Artificial intelligence (AI) refers to the ability of machines to understand the world around them, learn and make decisions, in a similar way to the human brain. Thanks to AI, machines are getting smarter every day.
Contrary to popular depictions of AI, this doesn’t mean that machines will become our evil overlords (not yet, anyway!). When you strip away the sci-fi predictions and “be afraid” hype, it’s clear that AI is making a very real, very positive contribution to the world – particularly when it comes to AI in business.
You’ll already be familiar with some of the ways in which organisations are harnessing AI:
- Smart assistants, including Siri and Alexa
- Customer service or helpdesk chatbots
- Facial recognition technology, like that used by Facebook
- Personalised recommendations on platforms such as Amazon and Netflix
In this article, I’m going to explore some other examples of AI in business – examples that you might not have come across before. In general, all of the following examples fall into two main categories:
- Delighting customers with smart products and services
- Improving business operations
Examples of smart, AI-enabled products and services
- Roomba robot vacuums. You know those cute little vacuum cleaners that look like a giant hockey puck? They use AI to scan the room, pinpoint obstacles and work out how much hoovering is needed based on the size of the room. They also learn and remember the most efficient routes around the room.
- Twitter uses AI to identify hate speech, fake news and illegal content. In one six-month period, the platform removed nearly 300,000 terrorist accounts that had been identified by AI.
- Likewise, Instagram is using AI to fight cyberbullying and take down offensive comments.
- Betterment robo-advisors. There are lots of fintech companies offering robo-advice these days, but Betterment are the biggest and one of the pioneers in the field. Robo-advisors are online financial advisors that use AI to deliver personalised financial advice in an accessible, cost-effective way. This financial revolution promises to open up financial planning to the masses.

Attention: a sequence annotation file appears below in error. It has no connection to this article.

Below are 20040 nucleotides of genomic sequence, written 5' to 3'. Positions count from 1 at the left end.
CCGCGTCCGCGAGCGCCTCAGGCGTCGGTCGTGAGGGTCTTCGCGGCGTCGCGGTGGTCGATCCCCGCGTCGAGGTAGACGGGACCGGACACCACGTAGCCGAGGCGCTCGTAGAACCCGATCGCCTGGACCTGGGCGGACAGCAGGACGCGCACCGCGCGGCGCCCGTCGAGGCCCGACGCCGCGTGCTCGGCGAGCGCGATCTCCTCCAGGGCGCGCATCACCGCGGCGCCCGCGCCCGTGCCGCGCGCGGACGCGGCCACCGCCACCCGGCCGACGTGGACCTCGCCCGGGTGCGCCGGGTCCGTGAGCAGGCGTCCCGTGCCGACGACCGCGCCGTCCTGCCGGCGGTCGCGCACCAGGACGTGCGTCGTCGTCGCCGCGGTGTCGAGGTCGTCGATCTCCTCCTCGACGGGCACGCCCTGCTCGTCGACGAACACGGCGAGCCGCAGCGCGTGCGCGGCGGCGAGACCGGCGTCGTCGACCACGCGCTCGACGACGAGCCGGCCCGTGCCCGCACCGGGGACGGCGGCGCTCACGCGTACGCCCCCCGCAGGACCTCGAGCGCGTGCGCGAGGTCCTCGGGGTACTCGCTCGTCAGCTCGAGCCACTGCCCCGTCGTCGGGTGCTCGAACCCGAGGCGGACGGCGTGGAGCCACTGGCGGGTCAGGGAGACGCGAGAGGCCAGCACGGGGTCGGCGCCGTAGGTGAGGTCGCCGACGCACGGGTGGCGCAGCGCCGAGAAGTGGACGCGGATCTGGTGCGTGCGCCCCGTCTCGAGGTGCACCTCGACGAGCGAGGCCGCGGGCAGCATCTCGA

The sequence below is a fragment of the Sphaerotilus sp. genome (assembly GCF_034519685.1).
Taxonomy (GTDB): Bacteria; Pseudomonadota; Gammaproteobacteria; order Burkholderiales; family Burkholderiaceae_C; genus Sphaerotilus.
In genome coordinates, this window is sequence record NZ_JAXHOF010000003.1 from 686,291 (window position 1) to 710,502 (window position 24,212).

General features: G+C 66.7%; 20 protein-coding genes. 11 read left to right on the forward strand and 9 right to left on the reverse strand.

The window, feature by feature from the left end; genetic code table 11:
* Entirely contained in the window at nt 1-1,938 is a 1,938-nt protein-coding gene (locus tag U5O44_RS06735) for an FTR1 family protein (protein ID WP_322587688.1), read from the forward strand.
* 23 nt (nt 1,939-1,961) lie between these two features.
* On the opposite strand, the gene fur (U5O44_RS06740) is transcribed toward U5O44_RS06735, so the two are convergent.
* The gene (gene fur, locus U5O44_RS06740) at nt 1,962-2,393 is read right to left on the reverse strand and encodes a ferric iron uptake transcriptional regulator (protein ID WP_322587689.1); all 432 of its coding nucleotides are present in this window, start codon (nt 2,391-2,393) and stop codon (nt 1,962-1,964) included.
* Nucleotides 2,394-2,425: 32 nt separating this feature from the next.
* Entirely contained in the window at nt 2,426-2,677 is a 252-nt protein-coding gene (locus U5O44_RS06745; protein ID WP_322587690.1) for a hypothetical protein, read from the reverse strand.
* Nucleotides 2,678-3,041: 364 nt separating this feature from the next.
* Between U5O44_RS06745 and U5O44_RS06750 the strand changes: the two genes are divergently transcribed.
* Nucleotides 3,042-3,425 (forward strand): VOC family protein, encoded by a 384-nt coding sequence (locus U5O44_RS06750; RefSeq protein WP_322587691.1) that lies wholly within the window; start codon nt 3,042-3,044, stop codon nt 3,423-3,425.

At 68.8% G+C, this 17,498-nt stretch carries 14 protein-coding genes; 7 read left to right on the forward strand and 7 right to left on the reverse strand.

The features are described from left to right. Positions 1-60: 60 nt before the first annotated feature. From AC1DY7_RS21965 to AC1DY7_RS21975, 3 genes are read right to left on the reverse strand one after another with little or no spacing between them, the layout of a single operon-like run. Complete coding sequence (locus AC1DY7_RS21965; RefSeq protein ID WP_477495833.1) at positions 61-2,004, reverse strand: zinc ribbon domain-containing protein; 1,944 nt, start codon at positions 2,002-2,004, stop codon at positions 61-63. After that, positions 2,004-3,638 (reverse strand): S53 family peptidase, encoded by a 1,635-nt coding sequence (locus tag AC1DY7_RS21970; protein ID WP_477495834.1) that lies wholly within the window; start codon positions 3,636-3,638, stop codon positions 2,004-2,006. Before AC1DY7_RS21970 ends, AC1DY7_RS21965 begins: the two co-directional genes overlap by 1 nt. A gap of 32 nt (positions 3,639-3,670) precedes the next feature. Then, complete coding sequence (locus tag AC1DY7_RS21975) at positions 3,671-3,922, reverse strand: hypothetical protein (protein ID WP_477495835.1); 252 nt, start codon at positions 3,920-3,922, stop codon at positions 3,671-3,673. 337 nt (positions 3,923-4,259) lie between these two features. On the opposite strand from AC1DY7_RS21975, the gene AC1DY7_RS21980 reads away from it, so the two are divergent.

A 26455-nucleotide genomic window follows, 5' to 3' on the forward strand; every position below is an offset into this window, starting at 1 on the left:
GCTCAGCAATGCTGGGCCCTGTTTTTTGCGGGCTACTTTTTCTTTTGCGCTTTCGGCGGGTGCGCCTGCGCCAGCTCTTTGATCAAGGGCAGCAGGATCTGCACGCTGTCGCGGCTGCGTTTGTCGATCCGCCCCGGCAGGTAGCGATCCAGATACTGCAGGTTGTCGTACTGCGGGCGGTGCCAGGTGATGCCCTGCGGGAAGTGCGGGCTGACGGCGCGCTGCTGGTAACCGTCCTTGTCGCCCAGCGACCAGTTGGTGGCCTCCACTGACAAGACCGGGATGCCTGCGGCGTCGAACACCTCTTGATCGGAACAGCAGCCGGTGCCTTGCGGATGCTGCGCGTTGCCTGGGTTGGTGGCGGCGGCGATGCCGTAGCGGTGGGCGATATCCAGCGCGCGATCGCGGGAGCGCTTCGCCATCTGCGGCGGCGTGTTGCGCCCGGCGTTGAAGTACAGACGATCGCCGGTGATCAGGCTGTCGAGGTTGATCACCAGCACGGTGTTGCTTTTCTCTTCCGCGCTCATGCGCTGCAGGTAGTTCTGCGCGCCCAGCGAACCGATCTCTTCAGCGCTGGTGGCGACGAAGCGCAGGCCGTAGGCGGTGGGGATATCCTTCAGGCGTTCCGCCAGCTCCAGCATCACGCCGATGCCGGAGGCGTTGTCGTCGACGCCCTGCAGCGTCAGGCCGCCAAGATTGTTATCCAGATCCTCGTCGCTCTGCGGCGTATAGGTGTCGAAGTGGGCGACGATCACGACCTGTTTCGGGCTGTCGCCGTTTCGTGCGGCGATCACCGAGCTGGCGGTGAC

- Nest smart thermostats. If you’ve ever railed at the cost of your energy bills, this product might be for you. The smart thermostat monitors activity in your home and begins to understand the occupants’ behaviour patterns. Then, based on what it knows about how you and your loved ones use the home, it dynamically adjusts the temperate to keep the home comfortable, without wasting energy.
Examples of smarter business operations
- Predictive maintenance is helping companies repair, replace or service parts and machinery at the optimum time – before it breaks down. Siemens AG, one of the biggest railway infrastructure providers in the world, is one example of this in action. The company uses IOT and AI technology to improve the reliability of trains, repair assets before they break down, and provide rail operators with uptime guarantees.
- KenSci’s risk prediction platform uses AI techniques to help identify fraudulent healthcare claims, which make healthcare more expensive for everyone. The system was able to identify more than $1 million in fraudulent claims from just one dataset.
- Dominos is trialling Starship Technology’s automated delivery robots to deliver pizzas in Germany. These little delivery vehicles, which have a top speed of 10 mph, are proving more cost-effective and efficient for short-distance deliveries around town compared to delivery trucks and cars. Just Eat has begun using the same technology to deliver takeaways in London.
- IBM’s Chef Watson tool uses AI to help chefs and restaurants develop recipes and suggest innovative flavour combinations.
- Burberry is using AI to combat counterfeit products and improve the customer experience. For the latter, the company’s reward and loyalty programmes capture customer data which is then analysed to provide a more personalised shopping experience for each customer.
These are just a few exciting examples of how businesses are harnessing AI to delight their customers and improve operations. No doubt, we’ll see many more examples and much wider application of AI in business over the coming years.
Taking a strategic approach to AI in business
Whether you want to use AI to delight your customers, improve your business operations, or both, it’s vital you take a strategic approach.
What do I mean by that? For one thing, I mean creating a dedicated AI strategy (separate to your data strategy) that sets out how you want to use AI and how you’ll put that plan into action. What’s more, applying AI in a strategic way means linking it to your company-wide strategy. In other words, what is the organisation trying to achieve and how can AI help deliver those strategic objectives?
When you take a strategic approach like this, you can focus your AI efforts in the areas that will deliver the greatest value for the business. If you need help with any aspect of AI in your business then get in touch. I’ve worked with some of the world’s most prominent companies to create their AI strategies, and I’m here to help your business approach AI in a strategic way.
Where to go from here
If you would like to know more about AI in business, check out my articles on: